19 September 2003
LUBBOCK, TX, Sept. 19 - A toxic component of rocket fuel has been found in supermarket milk at levels exceeding the federal government's currently recommended safe dose for drinking water, according to a peer-reviewed scientific study published today.
A team of five researchers from the Institute of Environmental and Human Health at Texas Tech University report in the journal Environmental Science and Technology that perchlorate was "unambiguously detected" in seven of seven cow's milk samples from Lubbock grocery stores.
Perchlorate levels in the milk ranged from 1.7 to 6.4 parts per billion - all higher than the U.S. Environmental Protection Agency's most recent proposed safety standard of 1 ppb. Enforceable federal standards are not expected for at least five years, but the State of California has set 4 ppb of perchlorate as the "action level" at which a public water supply should be shut down.
Perchlorate, the explosive main ingredient of solid rocket and missile fuel, can disrupt the thyroid gland's ability to make essential hormones. For fetuses, infants and children, disruptions in thyroid hormone levels can cause lowered IQ, mental retardation, loss of hearing and speech, and motor skill deficits.
Perchlorate, most of it leaking from military bases or defense plants, contaminates more than 500 drinking water supplies in at least 20 states, serving well over 20 million people. Among major perchlorate-polluted sources is the Colorado River, which is used to irrigate 1.4 million acres of cropland in California and Arizona. Earlier this year, a study for the Environmental Working Group, conducted by the same team from Texas Tech, reported that about 1 in 5 samples tested of winter lettuce irrigated by the Colorado had perchlorate levels averaging four times the EPA's draft safety standard. ( http://www.ewg.org/suspectsalads.pdf .)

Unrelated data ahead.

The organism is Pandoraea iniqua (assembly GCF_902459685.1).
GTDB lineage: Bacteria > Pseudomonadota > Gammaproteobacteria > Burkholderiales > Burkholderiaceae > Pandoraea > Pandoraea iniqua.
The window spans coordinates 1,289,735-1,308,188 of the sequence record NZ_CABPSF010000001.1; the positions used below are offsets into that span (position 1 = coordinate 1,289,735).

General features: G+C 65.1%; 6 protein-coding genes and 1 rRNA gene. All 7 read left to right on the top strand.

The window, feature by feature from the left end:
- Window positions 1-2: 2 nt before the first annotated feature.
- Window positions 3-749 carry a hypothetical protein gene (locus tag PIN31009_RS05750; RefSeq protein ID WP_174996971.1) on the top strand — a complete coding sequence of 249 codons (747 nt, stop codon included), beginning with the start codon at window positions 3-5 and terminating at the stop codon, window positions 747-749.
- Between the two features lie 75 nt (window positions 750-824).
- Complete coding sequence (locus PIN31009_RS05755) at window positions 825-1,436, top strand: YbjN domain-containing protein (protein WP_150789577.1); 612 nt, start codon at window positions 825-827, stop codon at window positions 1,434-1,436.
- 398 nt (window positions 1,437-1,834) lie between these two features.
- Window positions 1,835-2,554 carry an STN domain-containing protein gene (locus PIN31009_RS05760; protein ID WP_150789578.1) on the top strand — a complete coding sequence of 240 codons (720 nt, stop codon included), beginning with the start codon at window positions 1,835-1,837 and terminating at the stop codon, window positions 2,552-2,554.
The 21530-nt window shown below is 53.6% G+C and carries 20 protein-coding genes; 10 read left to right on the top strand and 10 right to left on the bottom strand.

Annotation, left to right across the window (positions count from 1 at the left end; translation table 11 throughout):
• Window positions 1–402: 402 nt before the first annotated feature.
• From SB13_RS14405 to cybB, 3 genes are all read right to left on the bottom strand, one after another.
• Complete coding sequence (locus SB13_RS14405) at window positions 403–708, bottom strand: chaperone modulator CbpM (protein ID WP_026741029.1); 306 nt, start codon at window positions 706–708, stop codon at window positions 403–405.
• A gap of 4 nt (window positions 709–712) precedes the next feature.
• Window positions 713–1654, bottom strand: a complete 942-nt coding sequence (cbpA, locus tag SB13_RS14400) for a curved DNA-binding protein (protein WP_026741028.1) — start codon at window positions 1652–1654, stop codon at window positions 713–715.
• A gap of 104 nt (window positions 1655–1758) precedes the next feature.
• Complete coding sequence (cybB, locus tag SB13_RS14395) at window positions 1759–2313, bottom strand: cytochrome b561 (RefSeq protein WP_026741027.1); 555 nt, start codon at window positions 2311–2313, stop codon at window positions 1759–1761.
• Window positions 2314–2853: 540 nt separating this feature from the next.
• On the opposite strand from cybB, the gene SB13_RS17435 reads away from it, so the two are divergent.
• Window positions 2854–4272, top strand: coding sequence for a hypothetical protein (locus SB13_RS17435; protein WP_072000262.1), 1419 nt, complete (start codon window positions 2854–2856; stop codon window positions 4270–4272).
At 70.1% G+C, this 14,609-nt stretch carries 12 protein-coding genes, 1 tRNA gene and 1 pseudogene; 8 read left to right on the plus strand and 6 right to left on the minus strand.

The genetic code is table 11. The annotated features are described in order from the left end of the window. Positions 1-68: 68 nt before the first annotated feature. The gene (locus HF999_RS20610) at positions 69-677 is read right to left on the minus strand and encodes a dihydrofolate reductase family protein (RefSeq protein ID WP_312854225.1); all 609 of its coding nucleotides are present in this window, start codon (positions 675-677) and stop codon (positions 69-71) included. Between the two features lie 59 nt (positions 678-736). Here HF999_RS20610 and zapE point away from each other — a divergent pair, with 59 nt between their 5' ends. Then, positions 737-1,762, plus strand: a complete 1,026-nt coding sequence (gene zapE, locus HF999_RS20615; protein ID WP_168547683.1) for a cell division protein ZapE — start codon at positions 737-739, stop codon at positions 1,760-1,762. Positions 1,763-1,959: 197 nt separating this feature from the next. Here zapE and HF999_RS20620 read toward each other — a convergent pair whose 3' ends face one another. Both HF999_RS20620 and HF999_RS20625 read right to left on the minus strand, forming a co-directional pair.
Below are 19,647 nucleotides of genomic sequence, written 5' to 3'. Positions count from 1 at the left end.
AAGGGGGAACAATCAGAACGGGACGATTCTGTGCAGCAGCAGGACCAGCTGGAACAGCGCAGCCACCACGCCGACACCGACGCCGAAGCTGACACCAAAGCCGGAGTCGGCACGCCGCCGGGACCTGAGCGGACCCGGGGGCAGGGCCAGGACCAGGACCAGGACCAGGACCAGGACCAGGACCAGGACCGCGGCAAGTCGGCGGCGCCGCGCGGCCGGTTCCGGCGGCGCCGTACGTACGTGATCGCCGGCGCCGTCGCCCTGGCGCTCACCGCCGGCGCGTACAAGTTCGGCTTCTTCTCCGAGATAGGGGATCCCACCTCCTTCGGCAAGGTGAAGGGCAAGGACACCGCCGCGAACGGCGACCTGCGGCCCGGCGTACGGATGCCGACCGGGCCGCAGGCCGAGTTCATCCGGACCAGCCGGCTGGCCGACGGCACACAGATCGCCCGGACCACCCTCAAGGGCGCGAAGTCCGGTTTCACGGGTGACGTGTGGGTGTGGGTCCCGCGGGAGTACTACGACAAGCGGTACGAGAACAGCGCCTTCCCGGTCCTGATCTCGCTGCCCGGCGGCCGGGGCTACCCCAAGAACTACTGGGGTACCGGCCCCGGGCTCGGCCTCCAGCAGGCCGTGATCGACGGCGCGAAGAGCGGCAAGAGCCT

"These troubling results are the first indication that perchlorate is not only contaminating drinking water and irrigation water, but that livestock can pass it on to humans," said EWG Senior Analyst Renee Sharp. "How much more evidence do we need before the government takes action to protect our water, our food and our selves from this toxic chemical?"
The milk samples represented six different brands, four packaged locally at the same plant and two at separate plants outside Texas. Researchers also found perchlorate in one sample of evaporated cow's milk (1 ppb) and one sample of human breast milk (about 4 ppb), but none was found in a sample of reconstituted powdered milk.
Levels of perchlorate in Lubbock-area drinking water range from below the limit of detection to 4 ppb, with the average about 2.5 ppb. Previous research by the Texas Tech scientists has shown that feed crops such as alfalfa can take up and concentrate perchlorate to high levels. The researchers have also documented perchlorate contamination of field-grown wheat, blackberries, chinaberries, mulberries and in lab-grown lettuce, soybeans, strawberries and cucumbers.
"The significant occurrence of perchlorate in all milk samples analyzed at levels that are comparable or even greater than the current California action level for the concentration of perchlorate in drinking water came as a considerable surprise to us," wrote the authors. "Based on this limited study, it is not clear how widespread perchlorate contamination of milk may be, but clearly such a study is warranted."
EWG renews its call for the U.S. Food and Drug Administration and Department of Agriculture to fast-track a definitive study of perchlorate contamination in the U.S. food supply, and make all results public. All future drinking water standards, such as those currently under consideration by California, must adequately reflect the potential for exposure through food. Farmers and ranchers must be fully compensated for lost profits and property values.
Lenny Siegel, Director, Center for Public Environmental Oversight